When Bill Windsor and Barbara moved to Florida from Rolling Meadows, Illinois, Bill opened a store in Winter Park, Florida named The Wear-House.  Business #7.

1972 Wear-House - Bill Windsor with display of rings
1972 Wear-House – Bill Windsor with display of rings

The Wear-House was an expanded version of the retail store he opened as a college student at Texas Tech.

Bill and Barbara sold a full line of fraternity and sorority merchandise, but they also had a heat transfer machine and sold imprinted T-shirts, customized while the customer was there.

Barbara Windsor at check out counter at The Wear-House in 1972
Barbara Windsor at Barbara Windsor at check out counter at The Wear-House in 1972

We didn’t have much money, so our decor consisted of free pickle barrels and orange crates obtained from local restaurants and fruit stands.¬† The wall decor was for sale.¬† We didn’t have a good location, just off busy Park Avenue.¬† We survived because I was selling to fraternities¬†and sororities all over Central Florida.

 

 

William Windsor Became an Entrepreneur as a Student at Texas Tech in Lubbock Texas

 

Bill Windsor at KLBK Radio in Lubbock Texas

As a college student at Texas Tech University, William Windsor was working as a DJ at KCAS-Radio in Slaton, Texas and KLVT-Radio in Levelland, Texas.  He was working 30 to 40 hours a week and paying most of his college expenses.

President of Delta Tau Delta fraternity

Bill was President of Delta Tau Delta fraternity at Texas Tech.  He was also Vice-President of the Interfraternity Council.  A traveling salesman came to Lubbock and took orders for fraternity and sorority sportswear with 50% deposits.  The balances were to be paid on delivery.  The salesman was a crook, and he stole the money from the Tech kids.

This was discussed at the IFC meeting, and the fraternity presidents voted to require salespeople to register and go through an approval process before they could sell.  Fraternity members and pledges were told to call the president of their fraternity if they encountered anyone trying to sell on campus.

Bill Windsor was at his apartment one Sunday and the phone rang.¬† It was a Delt pledge reporting that a man was in the dorm trying to sell fraternity sportswear.¬† Bill spoke to Ken Miller of Southern Sportswear that he would not be able to sell until he was approved, which could take a month.¬† It’s about a six-hour drive to Lubbock from civilization, so Ken was understandably disappointed.¬† He asked if he could come over to talk to Bill.

Ken came to Bill’s apartment and brought his samples.¬† He had a great line that included some cool surfer-type shirts that Bill had never seen before.¬† Ken asked Bill whether the problem was that kids couldn’t be sure they would get their merchandise and could lose their deposits.¬† Yep.¬† Ken asked, “what if all orders came in COD with a personal check accepted on delivery?”¬† Bill said that would work as they could stop payment if the merchandise was not received or was unacceptable, but he’d still need approval.

Ken asked, “Well, what if you were my campus representative?¬† I could ship to you and accept your personal check.¬† I’ll pay you 15% commission.”

That got Bill’s entrepreneurial juices flowing.¬† He said, “I’ll give it a try.”¬† Ken left a set of samples with Bill, order forms, and complete information.¬† Bill felt very comfortable with Ken Miller from Atlanta, Georgia.¬† Business #2 (lemonade stand was #1 LOL.)

Bill took the samples down to his fraternity meeting, put them in the living room with order forms.  After the meeting ended, he had orders for $1,000 and checks for $1,000.  He made $150 doing little or nothing.  He thus started his first business with no money and had $150 in working capital.

He mailed the order off to Ken Miller.  Three weeks later, he received a COD for $850.  He wrote a check, and his fraternity brothers were delighted.  He got orders for another $1,000 when all the fraternity brothers saw the stuff.  Cha-ching, another $150.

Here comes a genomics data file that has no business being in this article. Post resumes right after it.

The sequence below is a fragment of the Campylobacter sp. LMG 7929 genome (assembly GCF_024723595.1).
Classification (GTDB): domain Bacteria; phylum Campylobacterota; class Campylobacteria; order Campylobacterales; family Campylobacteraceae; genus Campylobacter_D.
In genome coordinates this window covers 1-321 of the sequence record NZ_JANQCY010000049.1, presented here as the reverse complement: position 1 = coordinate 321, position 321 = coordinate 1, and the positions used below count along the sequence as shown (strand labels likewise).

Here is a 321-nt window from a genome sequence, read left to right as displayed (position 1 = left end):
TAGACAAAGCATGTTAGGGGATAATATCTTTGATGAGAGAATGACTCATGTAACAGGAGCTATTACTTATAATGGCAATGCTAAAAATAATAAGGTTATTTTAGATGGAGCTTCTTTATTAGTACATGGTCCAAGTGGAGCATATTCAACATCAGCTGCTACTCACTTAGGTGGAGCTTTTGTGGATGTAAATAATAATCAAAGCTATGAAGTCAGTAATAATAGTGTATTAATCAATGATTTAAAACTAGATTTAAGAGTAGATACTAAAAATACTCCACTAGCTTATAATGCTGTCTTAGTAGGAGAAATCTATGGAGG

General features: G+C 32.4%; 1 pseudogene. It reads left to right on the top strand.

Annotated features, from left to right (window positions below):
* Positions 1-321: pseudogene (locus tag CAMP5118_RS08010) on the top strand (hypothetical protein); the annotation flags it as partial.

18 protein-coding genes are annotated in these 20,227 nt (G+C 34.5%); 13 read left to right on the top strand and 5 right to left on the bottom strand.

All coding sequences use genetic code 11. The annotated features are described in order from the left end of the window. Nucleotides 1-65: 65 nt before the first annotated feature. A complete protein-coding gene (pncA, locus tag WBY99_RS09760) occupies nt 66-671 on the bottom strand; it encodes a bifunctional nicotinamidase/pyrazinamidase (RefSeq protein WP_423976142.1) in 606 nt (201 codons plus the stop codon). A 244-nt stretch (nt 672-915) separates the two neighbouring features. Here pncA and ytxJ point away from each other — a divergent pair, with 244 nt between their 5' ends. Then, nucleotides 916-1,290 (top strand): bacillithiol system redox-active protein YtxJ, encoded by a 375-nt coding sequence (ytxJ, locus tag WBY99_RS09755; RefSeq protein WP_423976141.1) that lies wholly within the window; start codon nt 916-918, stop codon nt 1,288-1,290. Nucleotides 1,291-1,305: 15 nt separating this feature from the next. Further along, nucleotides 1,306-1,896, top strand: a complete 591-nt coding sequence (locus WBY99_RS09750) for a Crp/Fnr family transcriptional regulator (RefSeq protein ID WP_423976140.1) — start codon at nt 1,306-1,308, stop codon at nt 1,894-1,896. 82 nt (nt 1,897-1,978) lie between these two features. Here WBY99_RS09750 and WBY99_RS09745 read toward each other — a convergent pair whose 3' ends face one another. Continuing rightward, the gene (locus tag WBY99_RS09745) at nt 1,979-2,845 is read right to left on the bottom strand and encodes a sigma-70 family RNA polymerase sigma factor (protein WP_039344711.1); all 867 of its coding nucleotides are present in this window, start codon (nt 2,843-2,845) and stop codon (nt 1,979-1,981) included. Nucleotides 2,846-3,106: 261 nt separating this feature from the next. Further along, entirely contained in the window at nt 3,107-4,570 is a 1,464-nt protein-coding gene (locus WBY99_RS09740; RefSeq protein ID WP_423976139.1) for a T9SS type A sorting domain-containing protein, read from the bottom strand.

Bill kept working as a disc jockey, and he was making $450 or so a week selling fraternity and sorority sportswear.  The sororities had Bill come to their meetings at least once a month.  Tough duty.  LOL.

Bill couldn’t get around to see the sororities as often as they would have liked, and he never had time to go to any of the fraternity meetings.¬† He had also added party favors, mugs, greek jewelry, and more.

Bill Windsor US ArmyIn 1970, Bill joined the United States Army Reserves.  His best friend, Steve Shanklin, handled the business while Bill was in the Army.

The Greek Corner

So, after he returned from active duty in the U.S. Army, William M. Windsor decided to open a store.  The business was called University Services, and the fraternity-sorority business was called The Greek Corner.  The rent was scary Р$75 a month.  But he signed a lease and then subleased part of the store to other entrepreneurs.  He made a profit as a landlord.  Business #3.  The store was pretty ugly, but it was just half a block to the Texas Tech campus.  Bill quit working as a DJ when he opened his store.

When one of his tenants was thrown in jail for stealing a piece of beef jerky at the 7-11, Bill became upset when Joe had to spend the night in jail.  None of the bail bond companies would come to bail him out at midnight.  So Bill worked with Bill Goodacre to start a bail bond service for students.

Bill got 20,000 red and black business cards, one for each student at Texas Tech, and he started handing them out.  For the next two years, he spent many Friday and Saturday nights down at the Lubbock County Jail to get students out.  The bond fee is generally 10@, but he gave students a 10% discount, so it cost them 9%.  Business #4.

Bill’s girlfriend, Barbara, had a sister who could get factory-outlet double-knit slacks, popular at the time.¬† Bill started buying them from Judy, and he put them in his store and sold a lot of slacks at $12 to $15.

Bill Windsor was THE best-known student entrepreneur at Texas Tech.  So, other companies contacted him to sell things for them and do projects for them.  Bill established a rep business to handle other types of work.  He made a fortune soliciting students to obtain a Humble (Exxon) credit card.  He also did projects for Playboy Magazine (Sex on the College Campus study), Great Books, and others.  Business #5.

College Marketing Research gave Bill a contract to travel throughout Texas to find and hire other student entrepreneurs to solicit credit card applications.  Bill received 10 cents a card for every application they obtained.

Bill was accepted to law school, but he was also preparing to marry Barbara.¬† He decided he didn’t want to spend two years studying night and day.¬† He enjoyed making money, so he interviewed.¬† He received an offer from Procter & Gamble, but he chose an unknown company that had the concept of doing nationwide what Bill had done in Lubbock.

American Association of School Retailers

Bill took a huge pay cut when he accepted the position of National Marketing Manager for the American Association of School Retailers.  When Bill graduated from Texas Tech, he sold the businesses to his best friend, Steve Shanklin.

University Services - The Wear-House

P.S. This is a photo of the store after a tornado ripped Lubbock.  Our signage was destroyed.